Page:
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Auditor-General Michael Ferguson appears before the Commons public accounts committee on Report 1, Building and Implementing the Phoenix Pay System, of the 2018 Spring Reports of the Auditor General on Parliament Hill in Ottawa, Ont. on June 14, 2018.David Kawai/THE CANADIAN PRESS

The three public servants blamed by the Auditor-General for the Phoenix pay system problems were not fired for mismanagement of the massive technology project that botched the pay of tens of thousands of public servants for more than two years.

Marie Lemay, deputy minister for Public Services and Procurement Canada (PSPC), said two of the three Phoenix executives were shuffled out of their senior posts in pay administration and did not receive performance bonuses for their handling of the system. Those two employees still work for the department, she said. Ms. Lemay, who refused to identify the individuals, said the third Phoenix executive retired.

In a scathing report last month, Auditor-General Michael Ferguson blamed three “executives” – senior public servants at PSPC, which is responsible for Phoenix − for the pay system’s “incomprehensible failure.” He said the executives did not tell the then-deputy minister about the known problems with Phoenix, leading the department to launch the pay system despite clear warnings it was not ready.

Speaking to a parliamentary committee on Thursday, Ms. Lemay said the individuals did not act with “ill intent,” noting that the development and implementation of the Phoenix project were flawed. She encouraged critics to look at the “bigger picture” to learn from all of Phoenix’s failures.

“Pointing to two or three people and thinking that they are responsible for making this entire system fail and what we’re living today is very simplistic. If we focus on that, we’re going to miss all the other really important lessons,” Ms. Lemay told The Globe and Mail after the committee meeting.

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Mr. Ferguson, whose office spoke with the three Phoenix executives as a part of its reporting, said the officials prioritized some aspects of the pay-system rollout, such as schedule and budget, over functionality. He said they also cancelled a pilot implementation project with one department that would have helped it detect problems indicating the system was not ready.

Ms. Lemay was careful not to identify the three Phoenix executives, but did confirm that two of them reported directly to the then-deputy minister of PSPC, while the other person did not. Conservative MP Gérard Deltell said he was troubled that the executives are still employed by the government and suggested they testify before a parliamentary committee to explain their role in the Phoenix mess.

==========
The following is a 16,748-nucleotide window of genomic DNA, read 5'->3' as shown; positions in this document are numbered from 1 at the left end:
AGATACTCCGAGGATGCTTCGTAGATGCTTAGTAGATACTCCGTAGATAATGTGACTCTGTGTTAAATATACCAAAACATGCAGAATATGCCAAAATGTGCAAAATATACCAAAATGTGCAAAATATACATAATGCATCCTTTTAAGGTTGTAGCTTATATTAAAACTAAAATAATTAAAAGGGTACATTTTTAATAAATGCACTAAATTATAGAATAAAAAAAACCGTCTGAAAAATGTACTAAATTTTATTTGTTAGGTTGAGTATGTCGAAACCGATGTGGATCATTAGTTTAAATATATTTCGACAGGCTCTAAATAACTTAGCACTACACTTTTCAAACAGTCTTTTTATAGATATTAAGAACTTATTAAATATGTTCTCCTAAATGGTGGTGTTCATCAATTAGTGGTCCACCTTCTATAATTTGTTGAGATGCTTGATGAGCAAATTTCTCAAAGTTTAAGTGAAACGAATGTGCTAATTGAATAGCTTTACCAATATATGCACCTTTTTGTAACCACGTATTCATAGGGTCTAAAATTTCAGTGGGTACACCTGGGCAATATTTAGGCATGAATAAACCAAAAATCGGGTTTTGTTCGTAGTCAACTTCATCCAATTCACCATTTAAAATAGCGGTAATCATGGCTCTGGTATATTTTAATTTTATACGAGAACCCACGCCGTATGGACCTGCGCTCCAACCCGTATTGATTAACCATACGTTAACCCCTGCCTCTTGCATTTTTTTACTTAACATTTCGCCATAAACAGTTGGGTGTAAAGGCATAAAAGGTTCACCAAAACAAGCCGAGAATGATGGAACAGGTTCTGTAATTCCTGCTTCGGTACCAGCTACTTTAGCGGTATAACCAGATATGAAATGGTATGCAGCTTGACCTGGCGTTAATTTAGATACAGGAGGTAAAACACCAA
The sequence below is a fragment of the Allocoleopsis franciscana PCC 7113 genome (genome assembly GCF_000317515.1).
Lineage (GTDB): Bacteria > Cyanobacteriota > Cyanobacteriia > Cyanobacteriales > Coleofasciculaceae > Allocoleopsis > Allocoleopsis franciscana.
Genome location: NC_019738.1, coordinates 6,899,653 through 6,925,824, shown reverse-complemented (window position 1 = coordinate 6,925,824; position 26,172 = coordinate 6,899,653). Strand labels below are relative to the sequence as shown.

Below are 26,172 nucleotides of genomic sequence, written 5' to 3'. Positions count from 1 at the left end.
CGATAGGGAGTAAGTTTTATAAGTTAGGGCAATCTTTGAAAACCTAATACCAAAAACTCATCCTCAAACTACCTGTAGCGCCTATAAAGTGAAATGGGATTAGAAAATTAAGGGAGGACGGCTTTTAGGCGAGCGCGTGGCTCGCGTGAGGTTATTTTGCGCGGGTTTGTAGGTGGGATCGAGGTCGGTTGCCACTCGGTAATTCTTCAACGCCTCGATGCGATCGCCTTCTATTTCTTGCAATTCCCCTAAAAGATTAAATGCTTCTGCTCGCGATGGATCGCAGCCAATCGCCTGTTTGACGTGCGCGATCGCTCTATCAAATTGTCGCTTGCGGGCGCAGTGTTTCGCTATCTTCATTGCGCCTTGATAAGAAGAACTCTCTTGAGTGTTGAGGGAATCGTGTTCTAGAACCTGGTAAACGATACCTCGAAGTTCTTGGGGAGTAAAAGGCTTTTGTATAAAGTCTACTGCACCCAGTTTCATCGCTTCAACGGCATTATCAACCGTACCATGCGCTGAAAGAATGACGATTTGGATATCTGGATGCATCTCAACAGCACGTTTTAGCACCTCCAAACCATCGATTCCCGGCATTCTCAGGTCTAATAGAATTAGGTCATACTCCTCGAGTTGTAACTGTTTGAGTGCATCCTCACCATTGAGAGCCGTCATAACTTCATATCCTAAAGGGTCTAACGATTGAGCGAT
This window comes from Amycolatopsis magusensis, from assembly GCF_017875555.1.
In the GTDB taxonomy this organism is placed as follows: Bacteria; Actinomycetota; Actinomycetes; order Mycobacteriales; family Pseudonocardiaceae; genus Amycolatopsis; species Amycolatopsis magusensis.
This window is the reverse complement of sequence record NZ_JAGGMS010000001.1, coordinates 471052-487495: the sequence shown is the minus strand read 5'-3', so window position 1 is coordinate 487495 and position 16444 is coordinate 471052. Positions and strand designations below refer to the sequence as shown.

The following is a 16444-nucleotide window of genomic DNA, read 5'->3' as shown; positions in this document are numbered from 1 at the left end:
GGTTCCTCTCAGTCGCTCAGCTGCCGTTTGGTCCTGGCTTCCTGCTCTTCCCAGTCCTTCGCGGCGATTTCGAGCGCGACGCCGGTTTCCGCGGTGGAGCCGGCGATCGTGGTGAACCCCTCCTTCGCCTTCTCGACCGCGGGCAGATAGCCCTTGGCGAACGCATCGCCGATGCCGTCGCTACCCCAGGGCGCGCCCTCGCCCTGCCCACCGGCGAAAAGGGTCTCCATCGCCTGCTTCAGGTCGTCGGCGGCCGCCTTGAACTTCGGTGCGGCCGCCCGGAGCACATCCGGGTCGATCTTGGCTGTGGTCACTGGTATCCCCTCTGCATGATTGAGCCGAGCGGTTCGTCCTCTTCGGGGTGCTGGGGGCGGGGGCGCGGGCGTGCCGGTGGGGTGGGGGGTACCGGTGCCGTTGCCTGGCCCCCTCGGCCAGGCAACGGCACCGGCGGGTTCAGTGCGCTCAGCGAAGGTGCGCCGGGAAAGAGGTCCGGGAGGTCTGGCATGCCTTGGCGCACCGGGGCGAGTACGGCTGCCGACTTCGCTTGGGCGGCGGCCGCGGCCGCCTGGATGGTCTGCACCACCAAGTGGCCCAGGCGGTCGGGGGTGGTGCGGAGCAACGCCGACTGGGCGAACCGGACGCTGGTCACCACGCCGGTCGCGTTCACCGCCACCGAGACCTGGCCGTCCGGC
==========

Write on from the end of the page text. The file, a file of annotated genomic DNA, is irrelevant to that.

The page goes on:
“As a taxpayer and a representative of the citizens, this concerns me,” Mr. Deltell said.

Peter Wallace, Treasury Board secretary, suggested Parliament consider legislative changes to allow the government to quickly fire public service executives who fail to do their job properly and to claw back performance bonuses in serious cases, such as “gross mismanagement.”

“There may well be opportunities to improve the accountability regime,” Mr. Wallace told the committee. The barriers to firing public servants are “very, very high,” he said.

Liberal MP Jean Yip said she is disappointed over the lack of accountability within the public service.

“It just seems like people are just shuffled,” Ms. Yip said.

Mr. Ferguson’s report warned the Phoenix problems are indicative of “pervasive cultural problems” in the civil service, which he said is fearful of making mistakes, taking risks and conveying “hard truths.”

Ms. Lemay said that while Canada has a world-class public service, there is always room for improvement. She is currently overseeing her department’s cultural transformation efforts.

Speaking to the same parliamentary committee on Tuesday, Privy Council Clerk Michael Wernick challenged Mr. Ferguson’s assertions, saying his chapter on the federal government’s cultural issues is an “opinion piece” containing “sweeping generalizations.”

The Public Service Alliance of Canada (PSAC), the country’s largest civil-service union, said the comments from Mr. Wernick are shocking.

“To say the report contains sweeping generalizations, and that it’s not supported by evidence is unbelievable and couldn’t be further from the truth. All senior government officials should be focused on addressing the cultural and systemic problems the Phoenix debacle has brought to the forefront,” Chris Aylward, PSAC national president, said on Thursday.

The latest Phoenix revelations come as the federal government marks its annual National Public Service Week recognizing the work of civil servants. PSAC intends on writing Prime Minister Justin Trudeau to request a public inquiry into Phoenix.

The launch of the Phoenix pay system and data collection by Indigenous Services Canada are being criticized in the auditor general’s latest report. Michael Ferguson urged Ottawa to reflect on what he called “incomprehensible failures.”

The Canadian Press